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Current Books In Brief
June 1955 | Volume 6, Issue 4
In this sprightly re-examination of the great 1929 crash, Mr. Galbraith conducts a study of the speculative mania which from time to time takes possession of human society, and while he does put Wall Street under the microscope he is not hunting for any particular villain or set of villains who led America astray. As he remarks, the world is inhabited, “not by people who have to be persuaded to believe, but by people who want an excuse to believe.” In 1929 and the years just before, general economic conditions provided the excuse. There was a solid industrial boom; and, as Mr. Galbraith notes, “at some point in the growth of a boom all aspects of property ownership become irrelevant except the prospect for an early rise in price.” So the speculative mania ran wild, there was a market crash, and—as the author insists—it took place in an economy which was fundamentally unsound, and hence was vulnerable to sudden shocks. The great depression was a logical result.
The Parkman Reader , selected and edited, with an introduction and notes, by Samuel Eliot Morison. Little, Brown & Co. 532 pp. $6.
Francis Parkman was perhaps the greatest historian America has produced. In this book Dr. Morison has selected chapters from his books, given them unobtrusive editing and annotation, and presented them so that the general reader may get a solid and cohesive sampling of the man’s work. The result is a book of very substantial value and interest, not the least appealing portion of which is Dr. Morison’s introduction, which sketches in Parkman’s career and provides a brief critique of his writings. Plagued with frail health and extremely defective eyesight, and (by his own statement) loathing “the drudgery of historical research,” Parkman traveled the West at a time when such a trip was arduous, uncomfortable and not altogether safe, burrowed relentlessly into his sources, and came up with a marvelous account of the early American Indian tribes and the struggle between the French and British for North America—an account which is still authoritative and which present-day readers will find eminently readable.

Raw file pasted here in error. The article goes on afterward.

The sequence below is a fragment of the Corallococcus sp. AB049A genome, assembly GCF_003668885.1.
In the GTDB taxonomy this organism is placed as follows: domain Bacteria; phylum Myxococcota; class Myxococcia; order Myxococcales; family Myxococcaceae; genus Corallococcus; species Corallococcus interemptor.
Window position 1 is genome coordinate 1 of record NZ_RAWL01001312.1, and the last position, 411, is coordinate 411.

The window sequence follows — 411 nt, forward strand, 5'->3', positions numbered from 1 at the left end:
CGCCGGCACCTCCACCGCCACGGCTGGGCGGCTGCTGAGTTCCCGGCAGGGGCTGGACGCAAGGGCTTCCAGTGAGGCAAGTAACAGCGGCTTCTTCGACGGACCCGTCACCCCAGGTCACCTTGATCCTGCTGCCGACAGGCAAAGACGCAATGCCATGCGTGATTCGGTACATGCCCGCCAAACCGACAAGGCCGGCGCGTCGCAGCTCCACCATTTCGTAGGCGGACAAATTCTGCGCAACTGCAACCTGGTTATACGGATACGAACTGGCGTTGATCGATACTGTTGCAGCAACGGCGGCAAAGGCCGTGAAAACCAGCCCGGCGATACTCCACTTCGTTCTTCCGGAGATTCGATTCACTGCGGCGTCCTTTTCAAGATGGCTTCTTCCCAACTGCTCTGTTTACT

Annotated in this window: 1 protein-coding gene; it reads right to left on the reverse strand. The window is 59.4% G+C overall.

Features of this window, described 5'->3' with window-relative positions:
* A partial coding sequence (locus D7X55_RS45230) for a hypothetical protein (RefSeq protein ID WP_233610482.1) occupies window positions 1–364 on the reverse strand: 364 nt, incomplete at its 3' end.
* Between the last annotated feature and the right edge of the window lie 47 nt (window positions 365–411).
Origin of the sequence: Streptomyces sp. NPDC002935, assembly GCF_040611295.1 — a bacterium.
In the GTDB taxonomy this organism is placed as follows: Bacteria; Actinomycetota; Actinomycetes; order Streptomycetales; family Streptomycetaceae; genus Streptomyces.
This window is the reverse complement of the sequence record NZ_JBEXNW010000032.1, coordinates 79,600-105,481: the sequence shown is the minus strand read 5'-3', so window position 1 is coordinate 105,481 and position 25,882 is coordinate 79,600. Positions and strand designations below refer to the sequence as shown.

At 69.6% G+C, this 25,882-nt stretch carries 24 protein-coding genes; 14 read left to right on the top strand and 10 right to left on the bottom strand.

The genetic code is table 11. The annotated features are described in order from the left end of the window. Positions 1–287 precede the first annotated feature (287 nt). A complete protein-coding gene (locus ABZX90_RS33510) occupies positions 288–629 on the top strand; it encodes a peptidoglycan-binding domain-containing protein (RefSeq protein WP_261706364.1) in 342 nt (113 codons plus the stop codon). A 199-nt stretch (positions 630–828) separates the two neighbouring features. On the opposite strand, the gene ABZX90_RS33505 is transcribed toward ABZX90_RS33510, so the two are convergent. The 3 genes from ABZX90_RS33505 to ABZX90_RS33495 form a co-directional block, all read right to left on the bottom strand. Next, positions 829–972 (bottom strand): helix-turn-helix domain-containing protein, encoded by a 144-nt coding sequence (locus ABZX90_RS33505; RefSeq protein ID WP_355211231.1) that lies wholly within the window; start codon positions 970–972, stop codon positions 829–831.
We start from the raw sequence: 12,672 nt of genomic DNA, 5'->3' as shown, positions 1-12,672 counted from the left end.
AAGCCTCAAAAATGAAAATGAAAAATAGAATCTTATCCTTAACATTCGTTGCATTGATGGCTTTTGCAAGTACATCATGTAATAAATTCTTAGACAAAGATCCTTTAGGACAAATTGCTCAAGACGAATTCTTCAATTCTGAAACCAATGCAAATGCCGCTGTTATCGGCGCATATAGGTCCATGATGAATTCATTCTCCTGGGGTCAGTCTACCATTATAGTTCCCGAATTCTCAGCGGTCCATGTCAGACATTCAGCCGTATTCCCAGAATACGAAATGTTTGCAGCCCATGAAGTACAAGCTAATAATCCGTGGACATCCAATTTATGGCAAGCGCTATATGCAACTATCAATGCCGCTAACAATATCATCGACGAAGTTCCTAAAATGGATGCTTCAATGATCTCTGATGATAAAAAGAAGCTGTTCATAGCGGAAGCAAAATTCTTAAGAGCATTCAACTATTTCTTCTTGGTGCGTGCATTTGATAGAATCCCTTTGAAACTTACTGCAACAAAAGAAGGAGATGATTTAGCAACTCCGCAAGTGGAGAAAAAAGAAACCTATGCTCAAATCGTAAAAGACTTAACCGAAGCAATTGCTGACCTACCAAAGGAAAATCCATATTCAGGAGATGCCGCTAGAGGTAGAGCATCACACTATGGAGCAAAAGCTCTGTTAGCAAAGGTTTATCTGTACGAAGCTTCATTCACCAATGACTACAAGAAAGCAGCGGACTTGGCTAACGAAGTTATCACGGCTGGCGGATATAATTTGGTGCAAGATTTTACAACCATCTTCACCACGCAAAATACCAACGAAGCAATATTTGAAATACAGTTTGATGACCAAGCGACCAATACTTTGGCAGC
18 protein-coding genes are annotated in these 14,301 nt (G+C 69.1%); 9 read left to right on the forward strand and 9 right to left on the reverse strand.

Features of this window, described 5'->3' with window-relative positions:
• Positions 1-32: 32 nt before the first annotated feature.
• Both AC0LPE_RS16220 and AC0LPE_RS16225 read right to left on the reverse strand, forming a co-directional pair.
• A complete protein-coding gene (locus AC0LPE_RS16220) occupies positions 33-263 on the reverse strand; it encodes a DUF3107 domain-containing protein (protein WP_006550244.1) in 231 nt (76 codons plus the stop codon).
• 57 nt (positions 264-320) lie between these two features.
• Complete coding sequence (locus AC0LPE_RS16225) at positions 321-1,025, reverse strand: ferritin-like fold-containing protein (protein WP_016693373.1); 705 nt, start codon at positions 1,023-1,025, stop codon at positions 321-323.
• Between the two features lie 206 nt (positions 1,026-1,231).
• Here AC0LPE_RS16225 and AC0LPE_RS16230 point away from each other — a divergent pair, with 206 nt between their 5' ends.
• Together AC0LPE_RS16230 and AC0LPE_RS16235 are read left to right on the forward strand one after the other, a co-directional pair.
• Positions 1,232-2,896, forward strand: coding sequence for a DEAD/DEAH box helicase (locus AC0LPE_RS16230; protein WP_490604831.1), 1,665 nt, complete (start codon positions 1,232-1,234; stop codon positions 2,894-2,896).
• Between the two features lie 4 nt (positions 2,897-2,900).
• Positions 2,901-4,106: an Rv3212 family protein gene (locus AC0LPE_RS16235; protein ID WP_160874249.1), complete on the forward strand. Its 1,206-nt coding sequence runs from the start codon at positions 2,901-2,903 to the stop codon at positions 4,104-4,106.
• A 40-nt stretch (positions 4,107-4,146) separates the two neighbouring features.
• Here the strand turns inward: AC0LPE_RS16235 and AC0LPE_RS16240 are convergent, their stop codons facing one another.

Doc Holliday , by John Myers Myers. Little, Brown & Co. 287 pp. $4.50.
The western gunman was undoubtedly one of those American creations whose entertainment value increases with the distance. Seen at close range, he must have been a highly difficult person to get along with; a generation or two removed, however, he appears as an amusing and glamorous fellow, a fit subject for novels, moving pictures and straight biographies. Here is one of the gaudiest of the lot—Doc Holliday, the wispy and consumptive little dentist who went west when the West was really wild, turned from dentistry to gambling, and became one of the most accomplished killers of an era that boasted some real artists in that line. He was equally at home with the revolver, sawed-off shotgun and bowie knife, he was vaguely on the side of the law in some of his more startling adventures, and in the end he died quietly in beddowning a water glass full of whiskey, smiling, remarking “This is funny,” and then passing on in peace. Whatever his contemporaries may have thought of him, from this distance he seems to have been an engaging sort of killer.